Too often, people consider themselves passive consumers of the Internet. The apps and websites we visit are made by people with technical expertise using languages we don’t understand. It’s hard to know how to plug in, even if you have a great idea to contribute. One solution for this problem is the hackathon.
Entering the Hackathon Arena
For the uninitiated, a hackathon is a place of hyper-productivity. A group of people converge for a set period of time, generally a weekend to build solutions to specific problems. Often, the hackathon has an overall goal, like the Sacramento Apps for Ag hackathon.
“The Apps for Ag Hackathon was created to bring farmers, technologists, students and others from the agriculture and technology industries together in a vibrant, focused environment to create the seeds of new solutions for farmers using technology,” says Gabriel Youtsey, Chief Innovation Officer, Agriculture and Natural Resources.
Now in its fourth year, the hackathon was bigger than ever and was held at The Urban Hive in Sacramento, with the pitch presentations taking place during the California State Fair. The event kicked off on Friday evening, with perspectives from a farmer on the challenges for agriculture in California, including labor, water supply, food safety, and pests, and how technology can help solve them. Hackathon participants also had opportunities to get up and talk about their own ideas for apps or other technology-related concepts to solve food and agriculture problems for farmers.
From there, teams freely formed based on people’s skills and inclinations. Although the hackathon is competitive, there is a great deal of collaboration happening, as people hash out ideas together. The hackathon itself provides tools and direction, and experts provide valuable advice and mentorship. At the end of the event, the teams presented working models of their apps and a slide deck to describe the business plan. Judges then decided who got to go home with the prizes, which often include support like office space, cash, and cloud dollars so that developers can keep building their software.
For Entrepreneurs, Newbies, and Techies Alike
In late July of this year, three people with very different career backgrounds entered the Apps for Ag Hackathon to dedicate their weekend to building a piece of software. They all walked away with a top prize and a renewed commitment to reimagining how technology can contribute to agriculture and food production. In the room was Sreejumon Kundilepurayil, a hackathon veteran who has worked for tech giants building mobile and software solutions, Scott Kirkland, a UC Davis software developer and gardener, and Heather Lee, a self-described generalist in business and agritourist enthusiast.
“I was terrified,” Lee shared. “I’m tech capable- I’ve taken some coding classes- but I had no idea what my role would be. I decided to go and put myself in an uncomfortable position. When I got there, I realized that telling a story was my role.” While her team members were mapping out the API and back-end development, Lee was working on the copy, graphics, video, and brand guide. Her idea for a mobile app that connects farmers and tourists for unique day-trips to farms ended up winning third place.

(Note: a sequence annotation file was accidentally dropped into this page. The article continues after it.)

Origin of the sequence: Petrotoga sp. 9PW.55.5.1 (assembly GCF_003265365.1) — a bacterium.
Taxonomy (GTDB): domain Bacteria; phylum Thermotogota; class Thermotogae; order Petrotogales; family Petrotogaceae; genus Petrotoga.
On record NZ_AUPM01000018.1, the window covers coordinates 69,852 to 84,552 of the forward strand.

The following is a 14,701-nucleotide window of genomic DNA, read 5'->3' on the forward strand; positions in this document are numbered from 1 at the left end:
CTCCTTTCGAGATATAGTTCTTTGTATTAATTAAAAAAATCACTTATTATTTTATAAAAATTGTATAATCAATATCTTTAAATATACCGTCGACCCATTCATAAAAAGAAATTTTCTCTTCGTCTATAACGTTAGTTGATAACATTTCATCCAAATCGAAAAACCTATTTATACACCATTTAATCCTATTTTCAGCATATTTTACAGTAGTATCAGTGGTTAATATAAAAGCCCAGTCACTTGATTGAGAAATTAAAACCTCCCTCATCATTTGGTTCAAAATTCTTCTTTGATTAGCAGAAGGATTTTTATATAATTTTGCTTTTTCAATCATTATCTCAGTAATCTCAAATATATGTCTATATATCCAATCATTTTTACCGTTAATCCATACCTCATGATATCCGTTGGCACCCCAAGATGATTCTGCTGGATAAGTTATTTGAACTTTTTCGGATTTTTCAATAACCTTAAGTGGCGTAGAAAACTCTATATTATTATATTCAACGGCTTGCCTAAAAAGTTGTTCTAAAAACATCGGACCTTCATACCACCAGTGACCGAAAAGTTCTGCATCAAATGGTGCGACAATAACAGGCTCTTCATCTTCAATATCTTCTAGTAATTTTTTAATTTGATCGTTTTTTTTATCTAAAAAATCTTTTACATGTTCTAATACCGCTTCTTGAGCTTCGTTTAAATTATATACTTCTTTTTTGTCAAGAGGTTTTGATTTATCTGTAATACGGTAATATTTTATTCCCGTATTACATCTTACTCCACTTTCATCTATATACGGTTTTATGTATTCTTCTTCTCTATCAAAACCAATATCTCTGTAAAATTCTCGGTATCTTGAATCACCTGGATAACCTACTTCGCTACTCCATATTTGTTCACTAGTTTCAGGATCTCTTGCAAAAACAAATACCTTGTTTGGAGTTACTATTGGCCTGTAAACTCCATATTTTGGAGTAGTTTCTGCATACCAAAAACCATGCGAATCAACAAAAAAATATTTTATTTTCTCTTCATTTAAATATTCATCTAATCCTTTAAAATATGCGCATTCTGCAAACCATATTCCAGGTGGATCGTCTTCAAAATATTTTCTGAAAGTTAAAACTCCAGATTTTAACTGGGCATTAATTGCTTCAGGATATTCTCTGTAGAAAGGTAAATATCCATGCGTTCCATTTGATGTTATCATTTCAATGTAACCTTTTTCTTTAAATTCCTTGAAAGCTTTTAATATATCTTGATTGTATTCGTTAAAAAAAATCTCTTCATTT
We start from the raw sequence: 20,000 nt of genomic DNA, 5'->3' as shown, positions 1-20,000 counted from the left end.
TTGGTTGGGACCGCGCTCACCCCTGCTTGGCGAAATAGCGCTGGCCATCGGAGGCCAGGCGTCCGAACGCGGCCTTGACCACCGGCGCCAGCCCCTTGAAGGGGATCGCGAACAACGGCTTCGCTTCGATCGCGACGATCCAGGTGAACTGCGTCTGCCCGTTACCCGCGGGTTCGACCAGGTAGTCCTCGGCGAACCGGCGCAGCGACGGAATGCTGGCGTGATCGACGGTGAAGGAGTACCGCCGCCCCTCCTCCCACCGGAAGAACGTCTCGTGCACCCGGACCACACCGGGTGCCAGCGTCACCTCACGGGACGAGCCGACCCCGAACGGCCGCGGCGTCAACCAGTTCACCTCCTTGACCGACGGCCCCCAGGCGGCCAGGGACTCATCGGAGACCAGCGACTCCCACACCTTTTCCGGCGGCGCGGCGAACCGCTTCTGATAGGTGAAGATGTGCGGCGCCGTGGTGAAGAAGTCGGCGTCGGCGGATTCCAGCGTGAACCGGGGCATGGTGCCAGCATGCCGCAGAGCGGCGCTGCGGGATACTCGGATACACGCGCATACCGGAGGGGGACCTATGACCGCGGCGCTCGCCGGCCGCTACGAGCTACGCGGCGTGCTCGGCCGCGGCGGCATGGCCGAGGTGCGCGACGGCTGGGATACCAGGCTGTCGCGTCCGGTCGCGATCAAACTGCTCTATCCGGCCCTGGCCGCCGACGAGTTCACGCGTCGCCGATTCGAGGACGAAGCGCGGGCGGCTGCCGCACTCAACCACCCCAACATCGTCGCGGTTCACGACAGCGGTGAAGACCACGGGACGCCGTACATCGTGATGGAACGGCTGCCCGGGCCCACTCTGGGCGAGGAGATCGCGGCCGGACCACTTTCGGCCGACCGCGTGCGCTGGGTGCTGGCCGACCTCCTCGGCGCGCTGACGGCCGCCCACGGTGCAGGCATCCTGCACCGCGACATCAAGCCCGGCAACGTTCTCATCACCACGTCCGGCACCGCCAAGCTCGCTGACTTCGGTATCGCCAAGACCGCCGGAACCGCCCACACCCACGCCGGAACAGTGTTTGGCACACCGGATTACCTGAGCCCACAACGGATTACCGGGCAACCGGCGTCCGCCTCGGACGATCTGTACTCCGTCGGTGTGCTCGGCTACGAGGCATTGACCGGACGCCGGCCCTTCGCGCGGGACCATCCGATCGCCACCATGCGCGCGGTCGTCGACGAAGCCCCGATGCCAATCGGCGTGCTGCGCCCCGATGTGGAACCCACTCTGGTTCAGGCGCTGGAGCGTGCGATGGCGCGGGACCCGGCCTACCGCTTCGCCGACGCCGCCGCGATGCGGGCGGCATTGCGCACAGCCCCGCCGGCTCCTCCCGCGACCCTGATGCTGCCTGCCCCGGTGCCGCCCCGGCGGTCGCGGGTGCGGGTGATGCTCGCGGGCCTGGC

First place went to Kundilepurayul and Vidya Kannoly for an app called Dr Green, which will help gardeners and farmers diagnose plant diseases using artificial intelligence and machine learning. Initially built for the Californian market, it will eventually be available globally as the machine gets more and more adept at identifying plants and problems. Through their phone, growers will also have access to a messaging feature to ask questions and get advice.
The benefits (and limitations) of a hackathon
By design, a hackathon encourages collaboration and allows for people’s individual strengths to shine. Some people come to a hackathon with the goal of building software, while others are looking for career opportunities, mentorship, and feedback on business ideas. What they usually don’t go home with is a totally perfect piece of software. Because of time constraints, teams are judged on a working mock-up of their idea.
That doesn’t mean the app won’t eventually be released to the market. For Lee, who now owns all rights to her business (as she discussed with her team at the beginning of the hackathon), she will have to rebuild the software so that it will work for her company at scale. Still, her experience at the hackathon was invaluable. “It’s proof that I have a place in tech and a viable business plan,” she said. When I talked to her, she was in the process of launching an LLC and was in Napa Valley pitching the idea to farmers.
It also doesn’t mean that the teams have to dissolve after the hackathon. Kirkland, who was part of the winning team last year, is still involved in the roll-out of the app that sealed his team’s victory. His work for this year’s hackathon might have legs, too. The new app, called Greener, is an image-based app backed by machine learning that can diagnose plant diseases and problems. Because of connections he made at the hackathon, he’s now in conversation with public and private entities about how to move forward with the idea.
The SF-Bay Area Chapter was a partner for the Apps for Ag Hackathon 2017 as part of ongoing efforts to promote its project, “Bridging California’s Rural/Urban Digital Divide with Mobile Broadband”.
This article was written by Jenna Spagnolo on behalf of the SF Bay Area Internet Society Chapter.